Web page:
His friends tried to get him to move, but he yelled back, “I could sleep here…” He was hit by an Audi sports car and dragged 60 meters to his death.
The police found several empty beer bottles lying around the car. We can only hope the 21-year-old was drunk enough to dull the pain of the impact.
(24 November 2001, Hungary) Two farmers were killed and a third was hospitalized with serious injuries after the men attempted to kill a pig with a homemade stun gun during a traditional Hungarian pre-Christmas slaughter.
One farmer electrocuted himself with the jury-rigged device during an unsuccessful attempt to knock out the pig. The elderly owner of the pig was so alarmed at the tragedy unfolding before his eyes that he suffered a heart attack and died.
The third farmer tried to come to the rescue of the first farmer by pulling the plug out of the socket. He was shocked, but survived.
The pig came to no harm that day.
(11 October 2001, Tennessee) Eight freshman college students were hanging around a vacant library late one night, when they decided it would be a thrill to leap into a small opening they thought was a laundry chute.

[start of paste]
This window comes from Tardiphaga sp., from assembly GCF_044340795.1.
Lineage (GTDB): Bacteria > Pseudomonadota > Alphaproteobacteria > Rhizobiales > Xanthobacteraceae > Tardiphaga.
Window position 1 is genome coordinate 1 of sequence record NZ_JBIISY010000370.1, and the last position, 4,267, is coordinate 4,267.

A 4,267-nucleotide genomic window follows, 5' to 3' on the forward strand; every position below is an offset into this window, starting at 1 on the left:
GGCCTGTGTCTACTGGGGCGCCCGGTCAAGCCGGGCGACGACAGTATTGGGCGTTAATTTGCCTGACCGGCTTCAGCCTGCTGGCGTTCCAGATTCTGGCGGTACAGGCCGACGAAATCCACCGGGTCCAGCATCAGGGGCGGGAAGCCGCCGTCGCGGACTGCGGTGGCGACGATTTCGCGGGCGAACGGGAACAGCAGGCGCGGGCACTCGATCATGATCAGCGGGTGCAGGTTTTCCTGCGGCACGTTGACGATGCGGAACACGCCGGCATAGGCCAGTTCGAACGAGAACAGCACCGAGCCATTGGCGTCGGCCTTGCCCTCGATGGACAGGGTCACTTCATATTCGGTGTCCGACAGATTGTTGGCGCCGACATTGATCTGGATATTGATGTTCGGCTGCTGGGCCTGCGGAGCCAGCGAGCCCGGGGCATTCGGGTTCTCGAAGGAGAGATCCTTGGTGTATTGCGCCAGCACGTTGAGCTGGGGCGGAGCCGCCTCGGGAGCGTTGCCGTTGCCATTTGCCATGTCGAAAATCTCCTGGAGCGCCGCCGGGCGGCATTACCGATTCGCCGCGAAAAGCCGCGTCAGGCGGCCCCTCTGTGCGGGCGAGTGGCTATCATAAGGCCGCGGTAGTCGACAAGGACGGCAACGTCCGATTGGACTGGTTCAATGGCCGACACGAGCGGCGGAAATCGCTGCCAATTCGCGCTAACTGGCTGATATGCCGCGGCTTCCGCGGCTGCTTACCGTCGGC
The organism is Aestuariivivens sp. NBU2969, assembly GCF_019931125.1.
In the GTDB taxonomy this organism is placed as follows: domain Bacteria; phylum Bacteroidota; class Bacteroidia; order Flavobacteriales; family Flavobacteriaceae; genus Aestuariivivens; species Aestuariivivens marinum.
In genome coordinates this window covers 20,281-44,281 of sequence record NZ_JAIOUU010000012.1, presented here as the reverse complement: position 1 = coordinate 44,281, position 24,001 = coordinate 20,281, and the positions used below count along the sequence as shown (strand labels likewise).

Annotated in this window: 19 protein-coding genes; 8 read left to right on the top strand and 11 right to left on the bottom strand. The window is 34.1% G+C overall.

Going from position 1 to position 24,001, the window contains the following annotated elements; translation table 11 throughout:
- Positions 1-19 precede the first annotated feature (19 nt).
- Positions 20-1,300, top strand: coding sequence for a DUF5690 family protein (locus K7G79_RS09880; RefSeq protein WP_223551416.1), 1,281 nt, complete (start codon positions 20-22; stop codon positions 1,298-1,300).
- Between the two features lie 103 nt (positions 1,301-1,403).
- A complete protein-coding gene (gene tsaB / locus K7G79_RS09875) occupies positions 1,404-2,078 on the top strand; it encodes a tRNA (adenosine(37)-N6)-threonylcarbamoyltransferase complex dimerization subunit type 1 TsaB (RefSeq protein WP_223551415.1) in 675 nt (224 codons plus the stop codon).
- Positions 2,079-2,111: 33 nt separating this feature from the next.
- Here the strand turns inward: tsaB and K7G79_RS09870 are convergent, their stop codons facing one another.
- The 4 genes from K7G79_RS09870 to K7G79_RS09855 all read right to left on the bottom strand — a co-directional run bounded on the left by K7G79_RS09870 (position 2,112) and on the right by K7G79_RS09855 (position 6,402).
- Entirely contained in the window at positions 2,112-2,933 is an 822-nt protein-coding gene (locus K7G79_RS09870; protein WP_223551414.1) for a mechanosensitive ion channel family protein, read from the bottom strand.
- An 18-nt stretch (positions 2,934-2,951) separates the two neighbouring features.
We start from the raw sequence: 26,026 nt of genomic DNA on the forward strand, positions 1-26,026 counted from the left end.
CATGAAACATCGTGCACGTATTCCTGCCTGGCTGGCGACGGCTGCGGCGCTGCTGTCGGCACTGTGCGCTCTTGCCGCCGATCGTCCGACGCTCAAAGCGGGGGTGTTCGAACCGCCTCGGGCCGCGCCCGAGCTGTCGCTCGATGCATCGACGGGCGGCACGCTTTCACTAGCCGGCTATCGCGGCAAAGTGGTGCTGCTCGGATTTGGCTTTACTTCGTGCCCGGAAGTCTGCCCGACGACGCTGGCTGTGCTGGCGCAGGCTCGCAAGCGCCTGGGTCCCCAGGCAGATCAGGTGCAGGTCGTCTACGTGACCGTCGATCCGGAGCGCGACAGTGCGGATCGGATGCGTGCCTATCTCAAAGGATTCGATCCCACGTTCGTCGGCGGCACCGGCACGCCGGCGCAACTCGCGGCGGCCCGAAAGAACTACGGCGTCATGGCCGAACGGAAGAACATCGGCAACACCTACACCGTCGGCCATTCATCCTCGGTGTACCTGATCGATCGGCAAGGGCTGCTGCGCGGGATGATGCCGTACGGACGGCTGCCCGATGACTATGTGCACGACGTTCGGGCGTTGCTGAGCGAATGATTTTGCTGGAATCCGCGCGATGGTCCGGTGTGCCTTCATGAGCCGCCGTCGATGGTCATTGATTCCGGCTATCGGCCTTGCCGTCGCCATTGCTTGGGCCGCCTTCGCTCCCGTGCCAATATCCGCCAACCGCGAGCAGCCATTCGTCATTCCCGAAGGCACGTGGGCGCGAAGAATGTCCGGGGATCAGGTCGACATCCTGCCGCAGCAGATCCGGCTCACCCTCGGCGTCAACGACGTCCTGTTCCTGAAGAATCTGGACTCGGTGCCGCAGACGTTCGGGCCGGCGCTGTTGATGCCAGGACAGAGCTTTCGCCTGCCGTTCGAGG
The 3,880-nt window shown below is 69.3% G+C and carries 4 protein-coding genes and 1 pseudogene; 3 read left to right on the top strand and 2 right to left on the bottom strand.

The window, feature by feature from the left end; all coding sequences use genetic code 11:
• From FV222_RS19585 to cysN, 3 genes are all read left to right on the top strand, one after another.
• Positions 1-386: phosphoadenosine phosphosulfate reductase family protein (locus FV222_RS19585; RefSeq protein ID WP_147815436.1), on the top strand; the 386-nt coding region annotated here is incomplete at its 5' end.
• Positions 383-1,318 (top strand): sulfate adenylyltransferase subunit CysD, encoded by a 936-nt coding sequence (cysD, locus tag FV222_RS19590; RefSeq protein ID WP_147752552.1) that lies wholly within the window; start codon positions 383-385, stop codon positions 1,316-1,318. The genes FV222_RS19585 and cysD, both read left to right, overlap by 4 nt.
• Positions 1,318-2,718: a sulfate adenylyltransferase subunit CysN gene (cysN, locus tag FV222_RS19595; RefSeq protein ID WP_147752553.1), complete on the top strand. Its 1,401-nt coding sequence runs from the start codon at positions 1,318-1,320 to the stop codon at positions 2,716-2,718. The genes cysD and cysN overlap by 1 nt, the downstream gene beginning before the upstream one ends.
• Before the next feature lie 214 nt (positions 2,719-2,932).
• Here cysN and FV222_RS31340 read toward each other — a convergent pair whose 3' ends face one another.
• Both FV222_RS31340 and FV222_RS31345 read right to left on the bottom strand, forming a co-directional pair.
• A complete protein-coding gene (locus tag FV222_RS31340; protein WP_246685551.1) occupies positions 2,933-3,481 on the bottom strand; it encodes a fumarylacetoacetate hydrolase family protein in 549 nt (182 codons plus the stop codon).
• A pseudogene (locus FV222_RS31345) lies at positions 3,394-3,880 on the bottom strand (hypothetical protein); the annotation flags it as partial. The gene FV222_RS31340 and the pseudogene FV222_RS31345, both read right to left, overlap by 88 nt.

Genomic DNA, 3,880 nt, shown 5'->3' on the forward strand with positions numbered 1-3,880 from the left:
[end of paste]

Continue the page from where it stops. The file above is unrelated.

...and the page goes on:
Perhaps a few more years of college would have helped them realize that libraries don’t have laundry chutes. It was actually a garbage chute feeding directly into an automatic trash compactor. 19-year-old Wesley “Crusher” was the first to jump. He enjoyed an exhilarating three-story slide before being crushed to death in the rubbish bin below.
(16 July, 2001, United States) An assistant plant manager for Blacklidge Emulsions died when he used an acetylene torch to cut a hole in a 10,000 gallon tank of asphalt emulsion. He was attempting to visually survey the amount of emulsion that remained in the tank, but “no safety precautions were taken before the cutting operation began,” stated an OSHA representative. “[His] attention was twice called to a warning sign on the side of the structure which stated the contents were combustible. In complete disregard of safety procedures,” the erstwhile manager “lit an acetylene torch and began cutting, causing an explosion that blew him 93 feet away.